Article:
Cookie Dough Rheology

Cookies and biscuits are products made from soft flours. Low content of protein (8 to 10% in the grain), low water absorption, and low resistance to deformation are the characteristics that describe the suitability of wheat for biscuit production (Pedersen et al., 2004). Cookies are characterized by a formula high in sugar and fat and low in water. Cookie dough is cohesive but to a large degree lacks the extensibility and elasticity characteristics of bread dough. Relatively high quantities of fat and sugar in dough provide dough plasticity and cohesiveness without the formation of the gluten network, and they produce less elastic dough (Faridi, 1990). A highly elastic dough is not desirable in biscuit making because it shrinks after lamination. In addition, and again depending on the formulation, cookie dough tends to spread (become larger and wider) as it bakes rather than to shrink as does cracker dough. Spread is an important quality parameter for cookies.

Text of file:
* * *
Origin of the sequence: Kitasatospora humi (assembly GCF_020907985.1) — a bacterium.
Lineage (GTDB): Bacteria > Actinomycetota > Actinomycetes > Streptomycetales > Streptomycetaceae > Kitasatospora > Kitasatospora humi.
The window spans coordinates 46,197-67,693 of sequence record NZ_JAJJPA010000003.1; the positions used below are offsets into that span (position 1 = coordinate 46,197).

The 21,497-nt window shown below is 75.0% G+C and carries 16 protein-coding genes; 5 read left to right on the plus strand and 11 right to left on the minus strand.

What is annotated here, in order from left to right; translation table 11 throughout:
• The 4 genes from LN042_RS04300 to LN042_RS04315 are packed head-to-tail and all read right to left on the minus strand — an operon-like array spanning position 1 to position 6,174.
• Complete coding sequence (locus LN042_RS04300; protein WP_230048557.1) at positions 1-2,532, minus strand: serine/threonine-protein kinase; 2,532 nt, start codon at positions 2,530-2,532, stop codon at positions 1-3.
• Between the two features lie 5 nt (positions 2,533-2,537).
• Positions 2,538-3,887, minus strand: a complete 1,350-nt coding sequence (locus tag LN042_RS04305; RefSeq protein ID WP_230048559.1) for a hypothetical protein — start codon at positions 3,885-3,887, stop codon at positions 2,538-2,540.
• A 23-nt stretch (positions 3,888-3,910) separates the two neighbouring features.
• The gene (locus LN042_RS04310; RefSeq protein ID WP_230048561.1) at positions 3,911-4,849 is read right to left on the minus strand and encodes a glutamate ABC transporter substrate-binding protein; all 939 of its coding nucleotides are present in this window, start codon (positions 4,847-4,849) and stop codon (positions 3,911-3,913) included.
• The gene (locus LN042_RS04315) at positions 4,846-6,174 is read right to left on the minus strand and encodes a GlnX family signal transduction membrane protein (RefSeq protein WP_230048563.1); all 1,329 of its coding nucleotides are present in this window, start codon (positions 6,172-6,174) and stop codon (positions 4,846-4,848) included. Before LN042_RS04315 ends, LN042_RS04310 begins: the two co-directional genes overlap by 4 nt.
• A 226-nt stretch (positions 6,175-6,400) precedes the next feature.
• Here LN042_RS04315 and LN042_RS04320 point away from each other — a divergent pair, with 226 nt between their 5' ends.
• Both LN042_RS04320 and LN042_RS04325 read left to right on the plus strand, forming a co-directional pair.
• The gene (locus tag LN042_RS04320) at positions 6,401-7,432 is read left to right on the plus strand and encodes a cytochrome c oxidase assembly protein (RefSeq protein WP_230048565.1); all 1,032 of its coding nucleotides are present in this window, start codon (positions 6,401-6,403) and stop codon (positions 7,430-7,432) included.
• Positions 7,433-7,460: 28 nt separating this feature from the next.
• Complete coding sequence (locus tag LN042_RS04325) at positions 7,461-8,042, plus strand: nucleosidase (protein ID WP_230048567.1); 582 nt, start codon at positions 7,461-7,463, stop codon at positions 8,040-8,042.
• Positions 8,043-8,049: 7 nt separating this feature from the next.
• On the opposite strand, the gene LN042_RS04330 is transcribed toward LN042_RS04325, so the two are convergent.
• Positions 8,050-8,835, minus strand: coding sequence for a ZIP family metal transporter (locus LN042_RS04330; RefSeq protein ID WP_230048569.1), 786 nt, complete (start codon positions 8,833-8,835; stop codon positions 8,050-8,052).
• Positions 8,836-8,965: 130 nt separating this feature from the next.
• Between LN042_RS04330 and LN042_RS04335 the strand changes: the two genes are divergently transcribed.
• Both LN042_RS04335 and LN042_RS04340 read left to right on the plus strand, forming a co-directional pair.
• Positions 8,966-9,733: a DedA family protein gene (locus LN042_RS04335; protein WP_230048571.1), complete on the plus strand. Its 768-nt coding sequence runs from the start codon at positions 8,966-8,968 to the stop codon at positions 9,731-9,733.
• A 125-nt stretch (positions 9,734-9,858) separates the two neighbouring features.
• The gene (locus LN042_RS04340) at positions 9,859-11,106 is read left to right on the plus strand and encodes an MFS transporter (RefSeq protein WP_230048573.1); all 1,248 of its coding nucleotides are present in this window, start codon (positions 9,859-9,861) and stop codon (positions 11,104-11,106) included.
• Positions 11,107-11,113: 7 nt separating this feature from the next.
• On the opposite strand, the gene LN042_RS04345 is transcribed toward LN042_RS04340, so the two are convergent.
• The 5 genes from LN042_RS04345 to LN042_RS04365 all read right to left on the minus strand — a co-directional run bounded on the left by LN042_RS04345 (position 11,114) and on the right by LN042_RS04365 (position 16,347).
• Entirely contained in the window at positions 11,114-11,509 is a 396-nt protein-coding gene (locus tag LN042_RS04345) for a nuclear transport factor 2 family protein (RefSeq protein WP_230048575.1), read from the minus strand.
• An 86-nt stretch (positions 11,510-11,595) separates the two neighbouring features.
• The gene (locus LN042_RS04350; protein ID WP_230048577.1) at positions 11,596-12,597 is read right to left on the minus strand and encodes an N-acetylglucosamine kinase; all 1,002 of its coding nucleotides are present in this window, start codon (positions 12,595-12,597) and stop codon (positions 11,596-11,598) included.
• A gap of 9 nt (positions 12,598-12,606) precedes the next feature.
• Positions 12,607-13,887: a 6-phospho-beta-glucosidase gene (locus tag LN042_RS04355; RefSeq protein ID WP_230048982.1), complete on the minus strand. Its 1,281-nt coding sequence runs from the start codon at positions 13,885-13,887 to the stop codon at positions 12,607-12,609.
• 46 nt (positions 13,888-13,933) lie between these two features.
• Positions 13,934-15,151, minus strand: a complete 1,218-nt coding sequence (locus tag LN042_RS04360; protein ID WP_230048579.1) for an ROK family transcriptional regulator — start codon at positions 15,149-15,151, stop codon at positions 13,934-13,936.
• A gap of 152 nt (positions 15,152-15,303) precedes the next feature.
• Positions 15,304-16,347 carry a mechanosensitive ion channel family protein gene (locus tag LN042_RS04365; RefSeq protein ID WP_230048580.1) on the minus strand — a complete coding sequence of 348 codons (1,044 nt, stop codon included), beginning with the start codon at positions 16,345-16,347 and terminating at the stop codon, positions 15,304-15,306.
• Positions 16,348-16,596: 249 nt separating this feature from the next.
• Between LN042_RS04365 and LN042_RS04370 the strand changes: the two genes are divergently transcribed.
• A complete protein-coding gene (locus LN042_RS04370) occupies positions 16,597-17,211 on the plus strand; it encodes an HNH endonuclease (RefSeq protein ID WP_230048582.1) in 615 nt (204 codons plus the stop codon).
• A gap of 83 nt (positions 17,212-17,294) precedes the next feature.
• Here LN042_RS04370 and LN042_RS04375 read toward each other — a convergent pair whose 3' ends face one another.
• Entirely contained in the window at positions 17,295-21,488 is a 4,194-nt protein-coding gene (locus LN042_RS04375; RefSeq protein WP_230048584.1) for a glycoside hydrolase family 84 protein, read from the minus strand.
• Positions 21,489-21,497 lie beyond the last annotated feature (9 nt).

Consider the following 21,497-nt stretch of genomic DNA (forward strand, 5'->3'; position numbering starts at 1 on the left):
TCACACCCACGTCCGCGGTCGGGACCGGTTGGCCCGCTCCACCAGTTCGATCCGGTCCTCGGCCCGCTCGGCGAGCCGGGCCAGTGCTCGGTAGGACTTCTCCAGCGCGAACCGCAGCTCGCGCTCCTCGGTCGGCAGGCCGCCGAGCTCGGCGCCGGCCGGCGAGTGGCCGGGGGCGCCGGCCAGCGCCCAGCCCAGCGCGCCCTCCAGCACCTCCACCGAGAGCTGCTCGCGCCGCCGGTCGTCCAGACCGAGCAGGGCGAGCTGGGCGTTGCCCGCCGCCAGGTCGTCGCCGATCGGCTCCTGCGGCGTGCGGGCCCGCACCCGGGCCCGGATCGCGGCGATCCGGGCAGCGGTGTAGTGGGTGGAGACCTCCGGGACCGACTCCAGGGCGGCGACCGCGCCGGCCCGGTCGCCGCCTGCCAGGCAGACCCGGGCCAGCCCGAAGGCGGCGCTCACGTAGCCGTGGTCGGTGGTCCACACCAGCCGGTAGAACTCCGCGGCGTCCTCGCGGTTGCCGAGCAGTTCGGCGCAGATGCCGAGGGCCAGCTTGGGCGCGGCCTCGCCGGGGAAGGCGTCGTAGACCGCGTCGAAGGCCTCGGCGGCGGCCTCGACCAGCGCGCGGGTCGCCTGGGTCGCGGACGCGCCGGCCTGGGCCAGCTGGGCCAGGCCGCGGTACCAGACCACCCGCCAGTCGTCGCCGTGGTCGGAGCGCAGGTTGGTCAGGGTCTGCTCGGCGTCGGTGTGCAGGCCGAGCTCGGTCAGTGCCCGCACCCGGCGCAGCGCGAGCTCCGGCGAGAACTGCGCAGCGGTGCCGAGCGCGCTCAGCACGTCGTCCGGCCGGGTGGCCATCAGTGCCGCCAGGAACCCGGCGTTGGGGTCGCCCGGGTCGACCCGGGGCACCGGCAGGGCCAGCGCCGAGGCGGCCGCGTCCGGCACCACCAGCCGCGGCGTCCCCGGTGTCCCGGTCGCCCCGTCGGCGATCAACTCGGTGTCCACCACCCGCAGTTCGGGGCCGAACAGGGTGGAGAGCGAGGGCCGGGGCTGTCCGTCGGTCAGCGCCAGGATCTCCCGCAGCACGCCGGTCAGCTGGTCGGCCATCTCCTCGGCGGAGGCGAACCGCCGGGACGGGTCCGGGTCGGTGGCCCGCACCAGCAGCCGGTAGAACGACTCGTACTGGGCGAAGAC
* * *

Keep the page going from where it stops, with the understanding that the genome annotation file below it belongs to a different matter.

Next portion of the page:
Citation Formats
M. E. Yener, Cookie Dough Rheology. 2008, p. 147.